It seems rather obvious that if a student doesn’t know about a career they won’t have the ambition to pursue it, yet Ofsted (2013) states that schools rarely offercomprehensive careers advice. From my experience as a ‘Careers Captain’ at The Big Bang Fair (The UK’s largest STEM event) it seems obvious that the most influential and well-informed careers advice comes from the people who have ‘been there and done it’ and are able to discuss how particular subjects, interests and talents play a part in their job. According to Lei Bao (Head of the Physics Education Research Group) the usual theoretical style of teaching does not suit the learning style of many students which can cause them to lose interest in essential STEM subjects from an early age (Science Friday, 2009). Whilst talking to a secondary school Science club I realised how the enthusiasm and knowledge possessed by people who actually work in the design and engineering industry can have a far greater influence on students than their usual theoretical lessons, and this is often enough to reignite students’ interest in the subjects.
Significant efforts are now being made to engage schools and organisations with design and STEM education, and various events have been established across the UK to show young people (primarily aged 7-19) just how many exciting and rewarding opportunities there are in STEM industries if they pursue the correct subjects. Last month I ran a workshop at a STEM event in London to give teams of students a taste of hands-on programming to navigate a robot around a simple obstacle course. This, and many other activities taking place at the event demonstrated how industry involvement can provide a highly engaging and fun way of learning for both the students and the coordinators.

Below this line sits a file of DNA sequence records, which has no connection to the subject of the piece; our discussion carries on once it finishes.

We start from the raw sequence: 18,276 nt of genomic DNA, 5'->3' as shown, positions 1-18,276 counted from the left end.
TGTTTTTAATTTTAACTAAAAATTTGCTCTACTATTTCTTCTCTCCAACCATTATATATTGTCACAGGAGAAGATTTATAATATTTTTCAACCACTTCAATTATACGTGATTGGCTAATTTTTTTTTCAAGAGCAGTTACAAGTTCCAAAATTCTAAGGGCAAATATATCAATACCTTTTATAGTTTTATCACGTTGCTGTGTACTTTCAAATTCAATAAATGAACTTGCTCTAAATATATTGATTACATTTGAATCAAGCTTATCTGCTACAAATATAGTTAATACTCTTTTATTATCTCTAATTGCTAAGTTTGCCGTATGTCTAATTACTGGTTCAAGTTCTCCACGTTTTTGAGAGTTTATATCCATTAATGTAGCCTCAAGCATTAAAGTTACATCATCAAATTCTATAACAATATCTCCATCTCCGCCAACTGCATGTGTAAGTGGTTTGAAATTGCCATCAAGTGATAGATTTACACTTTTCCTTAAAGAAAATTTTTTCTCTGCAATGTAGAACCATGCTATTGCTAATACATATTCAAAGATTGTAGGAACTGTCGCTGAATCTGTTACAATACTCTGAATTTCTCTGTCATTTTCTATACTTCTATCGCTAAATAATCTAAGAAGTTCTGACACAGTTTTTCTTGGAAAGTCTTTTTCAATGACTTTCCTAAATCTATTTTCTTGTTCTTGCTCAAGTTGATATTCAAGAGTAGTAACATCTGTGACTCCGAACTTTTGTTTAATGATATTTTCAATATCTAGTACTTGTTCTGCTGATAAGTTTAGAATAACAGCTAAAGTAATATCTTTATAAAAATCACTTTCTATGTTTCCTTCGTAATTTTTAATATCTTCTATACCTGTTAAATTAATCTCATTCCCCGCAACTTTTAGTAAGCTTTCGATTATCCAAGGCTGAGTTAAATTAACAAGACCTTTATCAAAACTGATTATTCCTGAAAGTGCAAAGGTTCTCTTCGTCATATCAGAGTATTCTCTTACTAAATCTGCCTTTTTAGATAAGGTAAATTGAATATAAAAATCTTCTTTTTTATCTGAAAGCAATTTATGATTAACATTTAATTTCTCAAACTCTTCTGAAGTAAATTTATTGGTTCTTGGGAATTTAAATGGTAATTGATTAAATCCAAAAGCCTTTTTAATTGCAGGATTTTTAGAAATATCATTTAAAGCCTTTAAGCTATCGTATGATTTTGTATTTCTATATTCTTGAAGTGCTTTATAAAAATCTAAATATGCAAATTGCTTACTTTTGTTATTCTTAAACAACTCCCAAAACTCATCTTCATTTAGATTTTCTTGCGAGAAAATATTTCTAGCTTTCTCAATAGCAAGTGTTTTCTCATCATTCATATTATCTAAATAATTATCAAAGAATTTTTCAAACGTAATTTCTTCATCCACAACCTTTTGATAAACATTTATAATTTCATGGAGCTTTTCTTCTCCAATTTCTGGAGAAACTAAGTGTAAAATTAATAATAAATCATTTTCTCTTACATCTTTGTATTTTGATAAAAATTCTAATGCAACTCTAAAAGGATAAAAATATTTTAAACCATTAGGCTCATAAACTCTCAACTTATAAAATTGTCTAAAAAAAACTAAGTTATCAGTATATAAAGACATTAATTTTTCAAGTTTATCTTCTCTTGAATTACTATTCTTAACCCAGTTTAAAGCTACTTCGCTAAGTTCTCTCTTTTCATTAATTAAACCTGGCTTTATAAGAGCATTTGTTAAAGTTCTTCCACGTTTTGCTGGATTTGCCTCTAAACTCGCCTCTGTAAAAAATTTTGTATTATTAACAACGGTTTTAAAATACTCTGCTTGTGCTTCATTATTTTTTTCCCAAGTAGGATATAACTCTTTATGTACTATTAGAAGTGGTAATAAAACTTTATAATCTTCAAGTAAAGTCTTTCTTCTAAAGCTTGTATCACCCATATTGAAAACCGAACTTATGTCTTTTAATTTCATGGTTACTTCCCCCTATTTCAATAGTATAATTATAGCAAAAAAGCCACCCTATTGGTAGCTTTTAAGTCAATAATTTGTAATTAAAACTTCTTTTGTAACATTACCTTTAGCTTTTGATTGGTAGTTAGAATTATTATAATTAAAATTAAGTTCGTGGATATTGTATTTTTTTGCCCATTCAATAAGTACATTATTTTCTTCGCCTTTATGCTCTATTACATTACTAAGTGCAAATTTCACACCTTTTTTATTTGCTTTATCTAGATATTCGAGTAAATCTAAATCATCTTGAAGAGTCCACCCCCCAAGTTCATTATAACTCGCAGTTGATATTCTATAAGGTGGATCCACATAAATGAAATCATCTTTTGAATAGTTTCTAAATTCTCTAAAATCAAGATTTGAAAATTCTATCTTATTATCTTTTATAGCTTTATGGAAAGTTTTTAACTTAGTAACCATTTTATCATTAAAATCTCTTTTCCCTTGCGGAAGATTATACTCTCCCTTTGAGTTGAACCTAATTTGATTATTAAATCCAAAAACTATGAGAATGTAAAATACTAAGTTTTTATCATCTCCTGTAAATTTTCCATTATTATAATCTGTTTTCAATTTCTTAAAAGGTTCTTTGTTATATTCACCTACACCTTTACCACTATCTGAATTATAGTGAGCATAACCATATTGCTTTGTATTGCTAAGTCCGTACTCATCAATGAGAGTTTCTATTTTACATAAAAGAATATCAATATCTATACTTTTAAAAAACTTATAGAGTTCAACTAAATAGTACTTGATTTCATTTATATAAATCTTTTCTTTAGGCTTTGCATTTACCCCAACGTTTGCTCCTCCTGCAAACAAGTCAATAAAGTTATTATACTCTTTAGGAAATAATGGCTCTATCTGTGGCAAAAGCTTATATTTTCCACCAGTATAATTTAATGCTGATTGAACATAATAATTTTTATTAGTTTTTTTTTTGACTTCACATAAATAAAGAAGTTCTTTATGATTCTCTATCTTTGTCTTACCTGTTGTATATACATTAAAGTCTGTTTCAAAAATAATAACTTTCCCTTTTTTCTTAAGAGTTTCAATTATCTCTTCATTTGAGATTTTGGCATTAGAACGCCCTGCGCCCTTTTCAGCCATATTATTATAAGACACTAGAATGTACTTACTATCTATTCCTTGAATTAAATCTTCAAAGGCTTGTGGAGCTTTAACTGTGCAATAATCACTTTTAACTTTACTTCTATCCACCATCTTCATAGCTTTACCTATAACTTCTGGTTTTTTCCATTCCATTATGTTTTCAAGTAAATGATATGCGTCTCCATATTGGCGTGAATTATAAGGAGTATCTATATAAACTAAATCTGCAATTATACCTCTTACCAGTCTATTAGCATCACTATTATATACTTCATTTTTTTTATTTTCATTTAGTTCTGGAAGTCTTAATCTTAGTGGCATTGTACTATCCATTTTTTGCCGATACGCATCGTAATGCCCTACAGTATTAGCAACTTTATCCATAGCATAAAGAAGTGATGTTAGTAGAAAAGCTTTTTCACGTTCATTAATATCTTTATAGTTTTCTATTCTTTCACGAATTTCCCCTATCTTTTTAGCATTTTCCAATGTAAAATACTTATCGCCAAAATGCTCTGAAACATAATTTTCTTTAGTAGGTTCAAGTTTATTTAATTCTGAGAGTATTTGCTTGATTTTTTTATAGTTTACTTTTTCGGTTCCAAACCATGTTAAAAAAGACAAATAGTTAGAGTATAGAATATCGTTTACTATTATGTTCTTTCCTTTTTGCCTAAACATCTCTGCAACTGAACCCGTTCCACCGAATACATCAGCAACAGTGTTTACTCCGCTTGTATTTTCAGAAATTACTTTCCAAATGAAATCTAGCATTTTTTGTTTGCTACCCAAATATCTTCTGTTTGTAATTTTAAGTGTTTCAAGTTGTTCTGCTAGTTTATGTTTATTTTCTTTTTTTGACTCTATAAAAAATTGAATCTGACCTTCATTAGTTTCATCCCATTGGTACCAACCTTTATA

Whilst interviewing Libby Meyrick, Chief Executive of The Institution of Engineering Designers, she explained to me that “the benefits associated with the involvement of business in STEM activities are numerous. The most immediate is the improved understanding and awareness of what industry does and the role of engineers within industry and therefore society.”
Libby clarified “This improved understanding by students, parents and teachers and their appreciation of the excitement and fulfilment of a career in engineering, via hands-on experiences and/or meeting with genuine engineers and scientists is proven to increase the numbers of young people entering the professions and therefore helps to provide a supply of engineers in the future which can only be a benefit to all businesses.”
As well as industry engagement being beneficial for students it is also a cost effective way for organisations to develop their employees’ core competencies such as communication, networking and leadership skills. Many organisations believe that their investment in today’s students will influence the future of their business, and some view their engagement with students as an opportunity to plant career aspirations.
We are all responsible for sharing our knowledge with the next generation in order tohelp them understand and improve the world. There is urgency for students to realise that they are capable of improving everything around us through design and engineering, and it is people who work in the industry who can explain how. If you would like to get involved or find out more, please visithttp://www.stemnet.org.uk/employers/ or get in touch with your local school. The benefits of sharing your knowledge have been underrated for far too long; now is the time to inspire.